eyeSpaceNormal = mat3(modelView) * objectSpaceNormal;


Notice, that in general normals transform different from positions. They should be multiplied by the inverse of the transposed 3×3 part of the modelView matrix. But if we only do uniform scaling and rotations, the above will work, since the rotational part of matrix is orthogonal, and the uniform scaling does not matter if we normalize our normals. But if you do non-uniform scaling in the model matrix, the above will not work.

The raytracing must be done in world coordinates. So in the vertex shader for the raytracer, we need figure out the eye position and ray direction (both in world coordinates) for each pixel. Assume that we render a quad, with the vertices ranging from [-1,-1] to [1,1].

The eye position can be easily found from the formula found under ‘the camera transformation’:

eye = -(modelView[3].xyz)*mat3(modelView);


Similar, by transforming the ranges we found above from eye to world space we get that:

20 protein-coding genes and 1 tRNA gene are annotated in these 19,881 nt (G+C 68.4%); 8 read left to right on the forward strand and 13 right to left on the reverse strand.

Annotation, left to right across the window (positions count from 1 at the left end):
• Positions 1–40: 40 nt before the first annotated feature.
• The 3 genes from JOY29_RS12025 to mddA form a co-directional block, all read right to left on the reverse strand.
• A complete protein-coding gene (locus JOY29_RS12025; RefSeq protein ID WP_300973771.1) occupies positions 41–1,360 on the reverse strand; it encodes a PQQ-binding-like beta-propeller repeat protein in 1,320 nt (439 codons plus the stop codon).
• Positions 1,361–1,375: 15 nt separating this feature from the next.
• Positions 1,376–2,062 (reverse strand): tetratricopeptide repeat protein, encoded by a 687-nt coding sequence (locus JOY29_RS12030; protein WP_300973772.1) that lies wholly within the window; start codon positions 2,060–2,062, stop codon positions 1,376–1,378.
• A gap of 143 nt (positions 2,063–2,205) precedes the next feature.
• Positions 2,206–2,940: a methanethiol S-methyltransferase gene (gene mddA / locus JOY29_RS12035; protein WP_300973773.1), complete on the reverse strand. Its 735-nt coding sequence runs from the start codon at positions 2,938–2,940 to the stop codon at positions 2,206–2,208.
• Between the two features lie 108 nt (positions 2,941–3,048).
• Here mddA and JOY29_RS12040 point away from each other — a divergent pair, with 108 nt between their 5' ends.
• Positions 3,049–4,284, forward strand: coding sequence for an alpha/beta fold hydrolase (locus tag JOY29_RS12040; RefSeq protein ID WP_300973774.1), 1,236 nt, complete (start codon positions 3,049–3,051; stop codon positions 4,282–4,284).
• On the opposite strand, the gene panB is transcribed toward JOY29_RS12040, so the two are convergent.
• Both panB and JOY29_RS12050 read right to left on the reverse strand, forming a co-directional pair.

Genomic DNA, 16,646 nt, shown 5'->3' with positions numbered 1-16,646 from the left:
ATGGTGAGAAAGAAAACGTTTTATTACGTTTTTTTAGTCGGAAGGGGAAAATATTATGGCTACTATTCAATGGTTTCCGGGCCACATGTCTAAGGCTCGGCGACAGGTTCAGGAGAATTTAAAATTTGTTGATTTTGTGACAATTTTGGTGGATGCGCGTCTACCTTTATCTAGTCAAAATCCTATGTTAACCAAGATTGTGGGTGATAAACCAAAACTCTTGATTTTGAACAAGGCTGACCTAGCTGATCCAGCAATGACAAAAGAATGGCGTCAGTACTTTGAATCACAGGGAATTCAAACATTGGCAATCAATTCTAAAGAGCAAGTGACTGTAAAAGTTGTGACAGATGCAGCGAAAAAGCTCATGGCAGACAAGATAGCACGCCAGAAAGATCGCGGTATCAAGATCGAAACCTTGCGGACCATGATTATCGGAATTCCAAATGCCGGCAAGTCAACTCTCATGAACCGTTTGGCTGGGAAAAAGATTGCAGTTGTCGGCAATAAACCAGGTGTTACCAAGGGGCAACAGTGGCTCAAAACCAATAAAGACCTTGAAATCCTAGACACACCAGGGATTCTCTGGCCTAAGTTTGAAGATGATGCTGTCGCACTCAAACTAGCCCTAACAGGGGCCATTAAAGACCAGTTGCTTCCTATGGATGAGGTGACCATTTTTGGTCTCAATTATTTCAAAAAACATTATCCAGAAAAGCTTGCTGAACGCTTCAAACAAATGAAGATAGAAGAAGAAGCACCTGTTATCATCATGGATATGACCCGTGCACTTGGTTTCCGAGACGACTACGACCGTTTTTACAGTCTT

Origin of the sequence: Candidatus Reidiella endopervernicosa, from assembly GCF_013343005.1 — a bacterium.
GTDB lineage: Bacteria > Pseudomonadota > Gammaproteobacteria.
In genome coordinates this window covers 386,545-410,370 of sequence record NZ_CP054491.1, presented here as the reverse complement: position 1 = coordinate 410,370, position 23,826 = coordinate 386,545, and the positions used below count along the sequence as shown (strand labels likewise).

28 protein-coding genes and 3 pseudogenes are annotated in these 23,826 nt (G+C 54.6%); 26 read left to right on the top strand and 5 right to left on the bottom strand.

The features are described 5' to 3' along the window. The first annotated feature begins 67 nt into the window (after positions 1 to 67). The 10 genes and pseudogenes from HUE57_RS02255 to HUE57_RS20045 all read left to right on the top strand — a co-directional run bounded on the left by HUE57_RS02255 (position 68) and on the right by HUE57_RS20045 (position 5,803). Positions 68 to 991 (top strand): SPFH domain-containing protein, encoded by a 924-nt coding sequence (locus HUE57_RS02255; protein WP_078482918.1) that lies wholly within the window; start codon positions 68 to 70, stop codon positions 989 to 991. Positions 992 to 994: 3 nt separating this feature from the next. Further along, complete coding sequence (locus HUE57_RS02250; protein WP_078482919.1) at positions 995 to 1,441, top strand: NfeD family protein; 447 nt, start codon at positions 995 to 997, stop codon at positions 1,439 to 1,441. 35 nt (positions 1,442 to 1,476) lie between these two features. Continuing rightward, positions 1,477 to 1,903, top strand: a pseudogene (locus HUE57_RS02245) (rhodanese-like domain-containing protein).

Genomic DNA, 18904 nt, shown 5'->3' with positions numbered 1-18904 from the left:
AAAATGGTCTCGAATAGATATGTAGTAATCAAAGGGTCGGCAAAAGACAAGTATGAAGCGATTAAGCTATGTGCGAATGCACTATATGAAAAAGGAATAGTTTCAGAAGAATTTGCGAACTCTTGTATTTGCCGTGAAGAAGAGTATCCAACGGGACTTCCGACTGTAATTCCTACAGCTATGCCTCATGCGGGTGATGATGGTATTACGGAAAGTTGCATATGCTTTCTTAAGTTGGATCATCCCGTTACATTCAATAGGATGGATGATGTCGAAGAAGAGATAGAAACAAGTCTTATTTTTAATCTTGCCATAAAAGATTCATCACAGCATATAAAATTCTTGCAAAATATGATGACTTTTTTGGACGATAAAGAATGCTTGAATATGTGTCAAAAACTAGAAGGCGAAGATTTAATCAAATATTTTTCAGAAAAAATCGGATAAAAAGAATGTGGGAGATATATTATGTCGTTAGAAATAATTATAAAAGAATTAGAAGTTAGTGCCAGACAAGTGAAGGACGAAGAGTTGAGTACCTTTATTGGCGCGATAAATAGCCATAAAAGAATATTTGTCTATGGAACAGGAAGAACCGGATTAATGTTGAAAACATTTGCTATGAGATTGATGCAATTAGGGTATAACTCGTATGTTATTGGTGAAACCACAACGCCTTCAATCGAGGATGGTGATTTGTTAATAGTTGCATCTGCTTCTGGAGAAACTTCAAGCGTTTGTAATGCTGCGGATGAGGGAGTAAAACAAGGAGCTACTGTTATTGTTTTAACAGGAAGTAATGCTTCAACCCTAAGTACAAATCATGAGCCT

dir = vec3(vertex.x*fov_y_scale*aspect,vertex.y*fov_y_scale,-1.0)
*mat3(modelView);


where fov_y_scale = tangent(fovY/2) is an uniform calculated on the CPU side.

Normally, OpenGL takes care of filling the z-buffer. But for raytracing, we have to do it manually, which can be done by writing to gl_fragDepth. Now, the ray tracing takes place in world coordinates: we are tracing from the eye position and into the camera-forward direction (mixed with camera-up and camera-right). But we need the z-coordinate of the hit position in eye coordinates. The raytracing is of the form:

vec3 hit = p + rayDirection * distance; // hit in world coords